It’s not fair to ask the kids and parents who simply want this option, one that works for their kids today, to endure status quo and wait for the day when things will be better – unless you’re willing to put your kid in the same situation as theirs. I’m not.
The issue of charter schools is our state’s newest political hotbed – if you’re “for” charters, you must be Republican and anti-teacher/anti-union, and if you’re “for” public schools, well then of course you’re Democrat and most assuredly can’t support charters.
All the rhetoric, all the vitriol, all the heated arguments supporting “your side” and demonizing the “other side” and all we do is stay locked in our positions and nothing ever happens, no positive change ensues – how could it?
I don’t claim to be particularly political; in fact, I consider myself to be pretty politically fluid as I’m willing to listen to both “sides” and settle where my inner sense guides me. Sometimes it’s “left”, sometimes it’s “right”, but it’s always right…for me. I find it oddly curious how we divide ourselves, and I often just sit back and observe the antics, wondering what a different way could look like.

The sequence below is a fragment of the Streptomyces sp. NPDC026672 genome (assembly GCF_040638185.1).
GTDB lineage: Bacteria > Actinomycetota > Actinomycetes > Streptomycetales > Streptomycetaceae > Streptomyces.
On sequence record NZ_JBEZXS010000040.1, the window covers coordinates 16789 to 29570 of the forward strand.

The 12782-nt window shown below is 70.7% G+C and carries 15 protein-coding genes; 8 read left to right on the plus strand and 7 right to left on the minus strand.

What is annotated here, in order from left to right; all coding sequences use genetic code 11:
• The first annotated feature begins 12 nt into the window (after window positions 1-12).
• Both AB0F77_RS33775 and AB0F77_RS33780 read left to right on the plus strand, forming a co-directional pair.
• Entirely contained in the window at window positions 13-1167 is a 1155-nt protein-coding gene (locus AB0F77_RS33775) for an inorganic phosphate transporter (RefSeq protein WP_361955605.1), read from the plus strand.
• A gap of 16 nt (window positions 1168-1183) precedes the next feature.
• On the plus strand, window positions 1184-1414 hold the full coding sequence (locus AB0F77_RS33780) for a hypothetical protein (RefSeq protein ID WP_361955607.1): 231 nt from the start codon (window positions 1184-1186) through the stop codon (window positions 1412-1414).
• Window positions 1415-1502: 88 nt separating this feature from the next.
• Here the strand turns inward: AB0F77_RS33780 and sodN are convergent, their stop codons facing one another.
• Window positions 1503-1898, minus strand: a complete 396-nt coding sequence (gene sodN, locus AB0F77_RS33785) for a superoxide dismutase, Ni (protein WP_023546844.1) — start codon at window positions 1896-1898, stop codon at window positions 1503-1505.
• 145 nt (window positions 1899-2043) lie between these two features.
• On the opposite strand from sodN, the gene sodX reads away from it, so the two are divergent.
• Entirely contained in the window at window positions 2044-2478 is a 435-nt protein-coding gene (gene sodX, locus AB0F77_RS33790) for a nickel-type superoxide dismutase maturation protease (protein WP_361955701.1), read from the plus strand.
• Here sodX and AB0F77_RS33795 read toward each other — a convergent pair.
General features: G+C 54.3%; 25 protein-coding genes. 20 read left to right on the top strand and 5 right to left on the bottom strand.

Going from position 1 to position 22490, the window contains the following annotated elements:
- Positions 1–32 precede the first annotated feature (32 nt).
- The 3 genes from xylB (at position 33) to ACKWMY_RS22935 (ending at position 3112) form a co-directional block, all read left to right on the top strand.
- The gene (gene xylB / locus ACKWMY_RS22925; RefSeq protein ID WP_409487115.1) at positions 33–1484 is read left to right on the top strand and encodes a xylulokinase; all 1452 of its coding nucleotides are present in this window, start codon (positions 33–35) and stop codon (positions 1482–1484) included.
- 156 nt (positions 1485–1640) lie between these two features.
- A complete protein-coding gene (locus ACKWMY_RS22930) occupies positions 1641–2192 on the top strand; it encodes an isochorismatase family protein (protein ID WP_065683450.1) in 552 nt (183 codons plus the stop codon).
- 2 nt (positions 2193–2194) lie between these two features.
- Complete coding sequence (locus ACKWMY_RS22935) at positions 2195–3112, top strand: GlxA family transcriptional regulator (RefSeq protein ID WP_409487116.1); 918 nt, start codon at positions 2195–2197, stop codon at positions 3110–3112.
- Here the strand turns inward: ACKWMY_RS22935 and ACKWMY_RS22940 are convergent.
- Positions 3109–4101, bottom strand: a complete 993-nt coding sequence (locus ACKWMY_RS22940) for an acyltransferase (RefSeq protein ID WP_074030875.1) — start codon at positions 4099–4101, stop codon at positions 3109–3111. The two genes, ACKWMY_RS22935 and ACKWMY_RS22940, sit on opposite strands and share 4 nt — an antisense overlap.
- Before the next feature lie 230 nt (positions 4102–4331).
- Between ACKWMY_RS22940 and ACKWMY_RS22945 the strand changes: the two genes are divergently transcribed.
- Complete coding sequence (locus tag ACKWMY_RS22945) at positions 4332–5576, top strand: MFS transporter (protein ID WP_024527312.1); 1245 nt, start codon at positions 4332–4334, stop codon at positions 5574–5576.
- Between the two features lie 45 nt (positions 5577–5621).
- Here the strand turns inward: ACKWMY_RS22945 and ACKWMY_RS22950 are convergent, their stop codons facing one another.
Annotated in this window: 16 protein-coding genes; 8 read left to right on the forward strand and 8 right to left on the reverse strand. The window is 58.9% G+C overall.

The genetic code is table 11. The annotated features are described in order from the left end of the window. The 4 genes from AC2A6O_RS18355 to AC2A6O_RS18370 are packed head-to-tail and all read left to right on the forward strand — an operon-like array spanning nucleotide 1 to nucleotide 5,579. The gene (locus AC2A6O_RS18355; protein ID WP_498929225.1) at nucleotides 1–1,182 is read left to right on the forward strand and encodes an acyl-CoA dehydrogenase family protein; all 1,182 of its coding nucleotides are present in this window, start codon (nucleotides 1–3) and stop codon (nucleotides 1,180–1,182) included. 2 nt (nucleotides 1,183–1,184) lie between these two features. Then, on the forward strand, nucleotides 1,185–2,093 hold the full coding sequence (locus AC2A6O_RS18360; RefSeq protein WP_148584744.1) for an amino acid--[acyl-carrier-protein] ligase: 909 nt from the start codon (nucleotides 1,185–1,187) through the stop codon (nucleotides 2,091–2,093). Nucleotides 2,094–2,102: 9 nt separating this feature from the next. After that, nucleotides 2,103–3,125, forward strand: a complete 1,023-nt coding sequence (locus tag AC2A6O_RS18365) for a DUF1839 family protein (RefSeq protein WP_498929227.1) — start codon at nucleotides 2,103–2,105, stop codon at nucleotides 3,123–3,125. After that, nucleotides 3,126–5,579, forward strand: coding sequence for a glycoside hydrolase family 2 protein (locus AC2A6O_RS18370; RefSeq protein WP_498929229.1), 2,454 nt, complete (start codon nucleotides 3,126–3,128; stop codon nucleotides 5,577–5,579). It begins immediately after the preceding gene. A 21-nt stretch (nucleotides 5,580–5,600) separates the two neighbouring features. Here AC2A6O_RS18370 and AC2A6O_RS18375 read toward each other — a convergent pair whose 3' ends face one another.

And I certainly don’t consider myself to be an education expert or even well-versed in the issues. But you know what? I support charter schools and here’s why. No “side” convinced me, the children did. I sat and listened and looked in their eyes, and I knew this is the kind of change our children need. I visited Summit Sierra High School, a charter school in the Chinatown International District that opened this year and is serving its inaugural ninth grade class; a school that in its infancy, is wondering if its doors will be shuttered and their children thrown to the wind. Sure, we sat and listened to the administrators talk about their advantages and their approach; of course they would toot their own horns. But then we got to go into the classrooms and observe and sit with the children and ask questions and talk with them. In each classroom, I observed a microcosm of our planet, beautifully diverse, with small groups of these children within the classroom context, communicating, brainstorming, working together and collaborating.